Necessity

But it wasn’t only the Father’s love that sent Jesus to the cross, it was also his justice. Romans 1:18 says, “The wrath of God is being revealed from heaven against all the godlessness and wickedness of men who suppress the truth by their wickedness….” His wrath isn’t a petulant, irrational burst of anger, such as humans often exhibit, but a holy, just revulsion against what is contrary to and opposes his holy nature and will. The law, especially the moral teaching revealed to Moses at Sinai and which is summarised in the Ten Commandments, is a reflection of God’s character (Rom. 5:13,20; Gal. 3:17-20). The law is holy and good (Rom 7:12). In addition to revealing God’s nature, it tells us a lot about ourselves. It gives us a consciousness of sin (Rom. 3:20), even stimulating sin in us so we know of our great need of Christ’s redemption (Rom. 7:5). But there are some things that the law cannot do. It is not able to make right those who sin by breaking it, nor can it provide the power to fulfil its demands (Rom. 3:20; Heb. 7:19).

The cross is his solution

So there is nothing we can do to remove the chasm created by sin between God and us. Even if we were able to live perfect lives after we became conscious that we were sinners, we could do nothing to take away the guilt of our earlier sin.

God’s justice demands our death and his love desires our justification. The cross is his solution: “…he did it [sent Jesus to the cross to demonstrate his justice at the present time, so as to be just and the one who justifies those who have faith in Jesus” (Rom. 3:26). The guilt of our sin must be destroyed by death (1 John 3:4-5).

Reconciliation

The work of the cross is a work of reconciliation. Second Corinthians 5:17-19 says, “…if anyone is in Christ, he is a new creation; the old has gone, the new has come! All this is from God, who reconciled us to himself through Christ…” The Greek word translated “reconciled” in this passage indicates the changing of enmity to friendship. Because of the cross, God may now be friends with us. Romans 5:10 says we were once “God’s enemies” but now are “reconciled to him through the death of his Son.”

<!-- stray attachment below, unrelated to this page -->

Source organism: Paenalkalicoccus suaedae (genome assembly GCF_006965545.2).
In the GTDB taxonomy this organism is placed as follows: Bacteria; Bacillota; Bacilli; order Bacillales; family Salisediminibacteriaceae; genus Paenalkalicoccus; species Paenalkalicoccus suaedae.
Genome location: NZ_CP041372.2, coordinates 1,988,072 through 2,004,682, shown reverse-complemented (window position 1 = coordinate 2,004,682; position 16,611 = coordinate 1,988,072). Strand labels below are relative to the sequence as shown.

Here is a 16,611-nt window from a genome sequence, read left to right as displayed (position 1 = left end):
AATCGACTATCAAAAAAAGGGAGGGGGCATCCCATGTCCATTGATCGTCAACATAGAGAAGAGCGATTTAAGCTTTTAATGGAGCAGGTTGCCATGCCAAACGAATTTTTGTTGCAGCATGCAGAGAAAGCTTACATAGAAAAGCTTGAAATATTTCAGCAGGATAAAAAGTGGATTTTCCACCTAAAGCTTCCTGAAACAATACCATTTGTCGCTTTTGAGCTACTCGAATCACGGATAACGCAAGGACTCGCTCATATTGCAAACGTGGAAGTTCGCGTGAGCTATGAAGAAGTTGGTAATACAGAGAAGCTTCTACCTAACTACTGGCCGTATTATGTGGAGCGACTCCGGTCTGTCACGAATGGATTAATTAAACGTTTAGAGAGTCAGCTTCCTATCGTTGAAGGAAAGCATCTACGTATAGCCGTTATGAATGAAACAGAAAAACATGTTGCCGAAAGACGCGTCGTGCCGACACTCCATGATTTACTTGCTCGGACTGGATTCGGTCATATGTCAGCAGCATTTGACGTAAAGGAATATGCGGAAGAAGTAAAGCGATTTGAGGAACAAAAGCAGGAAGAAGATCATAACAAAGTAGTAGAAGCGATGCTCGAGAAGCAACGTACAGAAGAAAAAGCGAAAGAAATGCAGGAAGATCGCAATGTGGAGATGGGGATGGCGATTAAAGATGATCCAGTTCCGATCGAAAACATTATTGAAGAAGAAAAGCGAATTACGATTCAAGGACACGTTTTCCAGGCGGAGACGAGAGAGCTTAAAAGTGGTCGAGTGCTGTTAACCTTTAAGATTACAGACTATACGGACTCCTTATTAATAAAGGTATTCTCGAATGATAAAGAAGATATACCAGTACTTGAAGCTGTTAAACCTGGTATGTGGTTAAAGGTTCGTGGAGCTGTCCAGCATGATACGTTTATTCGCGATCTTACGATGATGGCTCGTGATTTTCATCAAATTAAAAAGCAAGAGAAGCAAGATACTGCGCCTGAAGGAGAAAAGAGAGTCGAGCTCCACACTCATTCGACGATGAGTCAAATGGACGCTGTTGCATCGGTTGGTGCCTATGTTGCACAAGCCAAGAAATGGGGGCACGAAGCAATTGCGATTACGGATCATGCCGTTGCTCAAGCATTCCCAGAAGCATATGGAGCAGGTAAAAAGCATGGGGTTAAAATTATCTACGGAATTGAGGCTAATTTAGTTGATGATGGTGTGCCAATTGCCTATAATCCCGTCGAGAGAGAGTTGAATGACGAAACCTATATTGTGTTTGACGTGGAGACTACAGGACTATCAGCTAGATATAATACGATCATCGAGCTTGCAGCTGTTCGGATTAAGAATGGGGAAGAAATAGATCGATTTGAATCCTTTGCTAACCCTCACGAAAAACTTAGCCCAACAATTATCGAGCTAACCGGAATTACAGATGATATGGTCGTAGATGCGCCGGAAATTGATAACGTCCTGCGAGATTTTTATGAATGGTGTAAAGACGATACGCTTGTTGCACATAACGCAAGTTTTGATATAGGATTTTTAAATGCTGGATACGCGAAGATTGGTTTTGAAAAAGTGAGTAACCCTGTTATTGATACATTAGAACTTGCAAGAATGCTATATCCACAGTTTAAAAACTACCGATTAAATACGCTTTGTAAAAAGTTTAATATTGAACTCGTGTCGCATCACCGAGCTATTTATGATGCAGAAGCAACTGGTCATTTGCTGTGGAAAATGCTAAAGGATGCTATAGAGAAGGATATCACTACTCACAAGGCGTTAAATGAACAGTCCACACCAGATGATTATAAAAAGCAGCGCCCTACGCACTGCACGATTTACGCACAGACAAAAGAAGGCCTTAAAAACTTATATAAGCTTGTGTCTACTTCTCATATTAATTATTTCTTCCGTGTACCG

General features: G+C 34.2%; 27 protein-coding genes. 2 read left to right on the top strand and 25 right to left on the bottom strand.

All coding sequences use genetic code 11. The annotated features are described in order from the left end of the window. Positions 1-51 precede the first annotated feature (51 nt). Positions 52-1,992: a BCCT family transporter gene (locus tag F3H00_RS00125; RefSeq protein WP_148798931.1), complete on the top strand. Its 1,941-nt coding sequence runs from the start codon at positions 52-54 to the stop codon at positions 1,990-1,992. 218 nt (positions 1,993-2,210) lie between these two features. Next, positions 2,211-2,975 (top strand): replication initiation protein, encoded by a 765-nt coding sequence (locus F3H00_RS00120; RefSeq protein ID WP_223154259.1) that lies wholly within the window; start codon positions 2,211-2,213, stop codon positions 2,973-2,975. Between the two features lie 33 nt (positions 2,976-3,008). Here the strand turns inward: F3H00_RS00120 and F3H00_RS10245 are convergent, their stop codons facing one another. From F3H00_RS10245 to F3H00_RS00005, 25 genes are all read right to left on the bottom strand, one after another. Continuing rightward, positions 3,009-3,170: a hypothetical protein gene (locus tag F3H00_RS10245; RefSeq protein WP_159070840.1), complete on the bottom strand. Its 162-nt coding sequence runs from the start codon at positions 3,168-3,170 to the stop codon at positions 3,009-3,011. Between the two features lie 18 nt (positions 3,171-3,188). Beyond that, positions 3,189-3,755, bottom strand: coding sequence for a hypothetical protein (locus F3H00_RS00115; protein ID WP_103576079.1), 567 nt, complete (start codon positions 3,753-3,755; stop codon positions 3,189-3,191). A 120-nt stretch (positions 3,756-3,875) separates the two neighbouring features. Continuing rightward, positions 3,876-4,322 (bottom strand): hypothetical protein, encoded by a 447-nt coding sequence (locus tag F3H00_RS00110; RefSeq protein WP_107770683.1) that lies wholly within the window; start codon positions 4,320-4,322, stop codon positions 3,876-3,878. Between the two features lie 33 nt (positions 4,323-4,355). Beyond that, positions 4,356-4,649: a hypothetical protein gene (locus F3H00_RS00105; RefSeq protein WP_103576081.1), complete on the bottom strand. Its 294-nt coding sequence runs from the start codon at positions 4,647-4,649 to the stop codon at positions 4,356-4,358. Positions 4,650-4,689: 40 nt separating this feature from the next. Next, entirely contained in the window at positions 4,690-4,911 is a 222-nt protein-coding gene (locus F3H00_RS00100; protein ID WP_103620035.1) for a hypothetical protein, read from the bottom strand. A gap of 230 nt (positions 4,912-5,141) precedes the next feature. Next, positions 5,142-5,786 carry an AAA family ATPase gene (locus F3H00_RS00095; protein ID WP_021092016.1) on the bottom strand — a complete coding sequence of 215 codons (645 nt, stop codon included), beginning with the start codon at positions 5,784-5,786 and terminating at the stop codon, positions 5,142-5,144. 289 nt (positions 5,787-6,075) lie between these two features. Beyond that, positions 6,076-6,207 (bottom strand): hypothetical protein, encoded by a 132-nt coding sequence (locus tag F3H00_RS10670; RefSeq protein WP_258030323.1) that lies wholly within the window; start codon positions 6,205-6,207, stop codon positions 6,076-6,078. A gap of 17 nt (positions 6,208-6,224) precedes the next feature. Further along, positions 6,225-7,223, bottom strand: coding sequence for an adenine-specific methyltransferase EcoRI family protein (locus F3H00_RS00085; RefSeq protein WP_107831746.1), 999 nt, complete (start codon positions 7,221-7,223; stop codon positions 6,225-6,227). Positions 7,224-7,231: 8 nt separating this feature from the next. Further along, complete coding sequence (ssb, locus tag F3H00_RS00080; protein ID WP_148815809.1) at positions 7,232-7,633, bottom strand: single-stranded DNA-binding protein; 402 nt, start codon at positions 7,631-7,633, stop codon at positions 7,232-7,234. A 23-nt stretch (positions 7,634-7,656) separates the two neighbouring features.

Forgiveness through Christ’s atoning sacrifice must be received by faith.

Colossians 1:19-20 says, “God was pleased…through him [Jesus] to reconcile to himself all things, whether things on earth or things in heaven, by making peace through his blood, shed on the cross.” When Adam and Eve sinned, harmony between God and man was destroyed and disorder entered creation (Rom. 8:19-20). The cross makes peace possible between God and man, in principle restoring harmony in the physical and spiritual world, though its full realisation will come only when Christ returns (Rom. 8:21).

This does not mean that Christ saves all people. Scripture speaks of an eternal hell and makes it clear that only believers are saved. Forgiveness through Christ’s atoning sacrifice must be received by faith. Universalism, the idea that all people will ultimately be saved, is not scriptural.

Satan defeated

For God to reconcile himself to all things Jesus also had to defeat Satan and his cohorts at the cross. Colossians 2:15 says, “And having disarmed the powers and authorities, he made a public spectacle of them, triumphing over them by the cross.” The “powers and authorities” are evil angels. The picture is of conquered soldiers stripped of their clothes as well as their weapons to symbolise their total defeat.

Out of love, God sent his Son

The shedding of Christ’s blood on the cross touches on what theologians call the doctrine of the atonement. Hebrews 2:17 says Jesus is fully human in order “…that he might make atonement for the sins of the people” (also see 1 John 2:2). To “atone” means to turn aside God’s wrath and make him favourably inclined.

Out of love, God sent his Son to make substitutionary atonement for the believer’s sin. In this way the Father’s wrath is satisfied and appeased; his wrath against Christians’ sin is turned away and directed toward Christ. We are the guilty ones, not he. Yet he chose to become like us (2 Cor. 5:21), and permitted himself to be offered on the cross for our sins (Rom. 4:25). This results in forgiveness of sin.